Popular art forms tend to have a hot period, when art and commerce coexist to create something unforeseeable. Pop music peaked in the 1960s; Hollywood hit a sweet spot in the 1970s; TV might be too all-encompassing to go in phases, but arguably the best stuff was seen by the most people in the 1980s.
The big news in When Wrestling Was Golden (Thursday, iPlayer) – a documentary under BBC4’s rock-solid Timeshift banner – was that wrestling was the same. Stupid, fixed, coarse British wrestling: in the 1970s, it was brilliant.
With unashamed BBC4 thoroughness, however, we started between the wars, when wrestling progressed from a curio at the bottom of music-hall bills to its own industry, built around chaotic “all-in” bouts where people were actually hurting each other. Then in the 50s, wrestling as we know it was born: a theatrical spectacle beloved of shouting middle-aged women, with a management company creating heroes (“blue-eyes”) and villains (“heels”) and deciding who won.
The programme was charmingly reluctant to say outright that bouts were fixed. They were, but then again there was genuine animosity between top heel Mick McManus (tiny black briefs, boot-polish widow’s peak, a regular on Wogan and The Generation Game) and popular blue-eye Jackie “Mr TV” Pallo (butterscotch curls, spangly robe). Their 1967 bout was stopped after repeated headbutts cut Pallo’s forehead open. Wrestler turned comic Will Hodgson put it best: “If I put you in the ring with Floyd Mayweather and said don’t worry, I’ve fixed it, go down in the twelfth round, you’d be rightly concerned about the preceding 11.”
This mix of physical prowess and basic theatrics was potent. By the 70s, wrestling was on ITV on Saturday afternoons. It was huge – so huge that it became distorted and marvellously weird, delivering legends like Adrian Street, a Welsh miner’s son who came on with platinum hair, a wobbling hood made of tinsel, and heavy glam make-up giving him the brickie-in-lippy look of a lost member of Sweet. He would taunt opponents and the crowd by mincing round the ring.
For working-class dreamers like Street, the way to escape the pit was to become either a pop star or a sport star. Street had done both at once. When he “won” a title bout, he returned home and posed for an astonishing photo in a coal mine: Street in an ermine coat, parading the belt to the evident alarm of his dad and a gaggle of sooty miners in a cage lift. His reinvention was unequivocal.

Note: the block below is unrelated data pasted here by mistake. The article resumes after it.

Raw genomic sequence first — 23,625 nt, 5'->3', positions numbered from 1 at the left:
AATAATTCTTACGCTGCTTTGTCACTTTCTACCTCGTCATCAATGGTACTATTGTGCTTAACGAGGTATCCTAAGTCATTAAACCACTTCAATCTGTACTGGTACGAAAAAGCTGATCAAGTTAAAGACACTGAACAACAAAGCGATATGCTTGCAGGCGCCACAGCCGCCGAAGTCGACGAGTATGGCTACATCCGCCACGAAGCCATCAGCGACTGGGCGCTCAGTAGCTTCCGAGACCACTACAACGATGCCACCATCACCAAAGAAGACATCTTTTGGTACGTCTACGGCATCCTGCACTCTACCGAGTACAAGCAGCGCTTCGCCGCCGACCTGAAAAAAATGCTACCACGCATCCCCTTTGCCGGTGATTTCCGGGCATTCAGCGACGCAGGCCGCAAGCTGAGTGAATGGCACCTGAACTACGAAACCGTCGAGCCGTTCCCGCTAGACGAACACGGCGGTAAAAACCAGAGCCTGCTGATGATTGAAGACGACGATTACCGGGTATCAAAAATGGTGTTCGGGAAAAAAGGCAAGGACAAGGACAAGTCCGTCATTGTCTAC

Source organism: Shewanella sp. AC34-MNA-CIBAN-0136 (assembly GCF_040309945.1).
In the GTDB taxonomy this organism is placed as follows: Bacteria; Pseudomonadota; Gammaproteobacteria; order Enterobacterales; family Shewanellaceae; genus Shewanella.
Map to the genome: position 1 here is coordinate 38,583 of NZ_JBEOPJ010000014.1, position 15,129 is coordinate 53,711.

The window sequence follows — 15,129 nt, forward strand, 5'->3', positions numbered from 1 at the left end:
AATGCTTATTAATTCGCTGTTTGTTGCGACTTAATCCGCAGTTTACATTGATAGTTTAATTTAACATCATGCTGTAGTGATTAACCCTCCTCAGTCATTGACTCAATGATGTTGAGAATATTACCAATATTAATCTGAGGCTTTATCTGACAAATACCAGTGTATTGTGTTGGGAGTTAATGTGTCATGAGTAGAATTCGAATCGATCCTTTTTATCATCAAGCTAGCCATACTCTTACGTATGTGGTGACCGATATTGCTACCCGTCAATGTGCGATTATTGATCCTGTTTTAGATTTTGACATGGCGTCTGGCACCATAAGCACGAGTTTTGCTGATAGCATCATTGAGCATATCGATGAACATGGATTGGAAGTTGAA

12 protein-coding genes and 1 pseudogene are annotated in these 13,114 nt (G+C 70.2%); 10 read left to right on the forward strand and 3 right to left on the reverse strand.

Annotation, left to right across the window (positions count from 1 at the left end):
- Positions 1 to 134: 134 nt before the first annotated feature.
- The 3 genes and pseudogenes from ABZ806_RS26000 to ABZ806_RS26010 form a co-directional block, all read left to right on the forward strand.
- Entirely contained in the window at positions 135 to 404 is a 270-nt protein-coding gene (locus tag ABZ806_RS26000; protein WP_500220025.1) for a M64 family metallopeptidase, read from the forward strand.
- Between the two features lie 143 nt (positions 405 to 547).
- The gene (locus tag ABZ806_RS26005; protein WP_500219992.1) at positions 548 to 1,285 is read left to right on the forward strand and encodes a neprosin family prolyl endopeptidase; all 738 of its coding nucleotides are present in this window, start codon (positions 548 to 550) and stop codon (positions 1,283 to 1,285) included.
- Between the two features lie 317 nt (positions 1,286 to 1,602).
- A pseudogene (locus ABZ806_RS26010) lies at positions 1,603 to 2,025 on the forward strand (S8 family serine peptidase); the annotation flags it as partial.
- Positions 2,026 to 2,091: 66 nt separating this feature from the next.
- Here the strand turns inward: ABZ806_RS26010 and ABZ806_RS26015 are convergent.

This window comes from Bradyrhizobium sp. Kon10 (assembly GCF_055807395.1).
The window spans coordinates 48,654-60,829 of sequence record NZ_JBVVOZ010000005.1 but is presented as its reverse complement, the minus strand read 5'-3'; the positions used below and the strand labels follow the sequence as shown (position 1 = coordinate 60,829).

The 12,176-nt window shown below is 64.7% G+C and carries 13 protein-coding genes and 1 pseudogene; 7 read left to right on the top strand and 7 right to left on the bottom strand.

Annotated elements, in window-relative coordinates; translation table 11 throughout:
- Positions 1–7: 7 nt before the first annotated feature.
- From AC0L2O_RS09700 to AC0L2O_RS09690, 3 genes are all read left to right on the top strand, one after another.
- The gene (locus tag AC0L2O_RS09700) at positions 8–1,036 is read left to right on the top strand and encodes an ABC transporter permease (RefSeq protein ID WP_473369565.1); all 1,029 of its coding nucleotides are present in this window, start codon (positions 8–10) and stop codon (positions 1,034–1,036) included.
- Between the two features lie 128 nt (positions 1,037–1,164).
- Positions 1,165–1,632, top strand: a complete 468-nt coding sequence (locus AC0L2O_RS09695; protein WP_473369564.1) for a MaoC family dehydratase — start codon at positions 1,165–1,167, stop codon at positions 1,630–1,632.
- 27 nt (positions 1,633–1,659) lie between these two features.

King of the contrived, pop-star persona – the documentary seemed to recognise the echo with its unnecessarily cool soundtrack featuring Joy Division, the Jam, the Velvet Underground and the Creation – was Kendo Nagasaki, a masked Japanese samurai warrior who learnt that mystique was crucial. Who was he? Where did he come from? The programme scored an interview with his spiritual adviser, Atlantis Chronos Goth. “Kendo Nagasaki has had lives in the earthly plane… he perished in the siege of Kamikura in 1333.” In his best life, though, he was massive on World of Sport. His real name was Peter Thornley.
The start of the end was Big Daddy, a failed wrestler reinvented by his promoter brother, who took the sport to new heights of popularity but, like Oasis or summer blockbuster franchises, was rubbish. He was just an enormous man who pushed people over and sat on them. His showdown with the even bigger Giant Haystacks, at Wembley Arena in 1981, lasted less than three flabby, money-spinning minutes. Wrestling was no longer golden.
Everyone in the sad and frightening Panorama: Britain’s Hidden Housing Crisis (Thursday BBC1) had made mistakes. They’d got things wrong.
Nick and Rachel had fallen behind with rent on their council house after he lost his job. Patricia had £9,000 in mortgage arrears following her divorce and cancer diagnosis. Lee and Sharon had taken out a 100% mortgage on a family house when his business was booming. Kevin, an investment banker, had put all his own money into his Wall St firm after the crash.
Now homelessness was looming or, in the case of park sleeper Kevin, already here. So this new class of vulnerable people – no more deserving than the stereotype of filthy lone stragglers cut adrift by addiction or family unrest, but more shocking for being unfamiliar – fell into the safety net society provides for people with nowhere to go. This net is full of holes. Down there, among the people who didn’t cause the recession but are suffering because of it, mistakes are ruthlessly punished.
In many ways the film was strikingly apolitical. Benefits cuts were not directly made an issue. Nor were a national lack of social housing, low wages or unemployment statistics. What the programme simply did, a little like BBC4’s The Year the Town Hall Shrank, was to turn a few numbers into people, to bring remote scenarios – wouldn’t it be awful if our family lost its income, couldn’t pay the mortgage and was turfed out of home? – closer.
Under the unique pressure of losing everything, these people kept getting things wrong and kept being crushed for it. One of Nick and Rachel’s four kids cracked a glass panel in their hostel, so they were thrown out. Kevin was half an hour late for the food van, so he didn’t eat that day. Patricia, whose chemotherapy commitments cut no ice with the doubtless individually very nice people at the Barclays repossessions department, signed up for temporary accommodation without seeing it first, and then refused to live in a stinking flat that scared her. Thus she was “intentionally homeless” – as were Nick and Rachel.
The council had discharged its obligations. These people were on their own.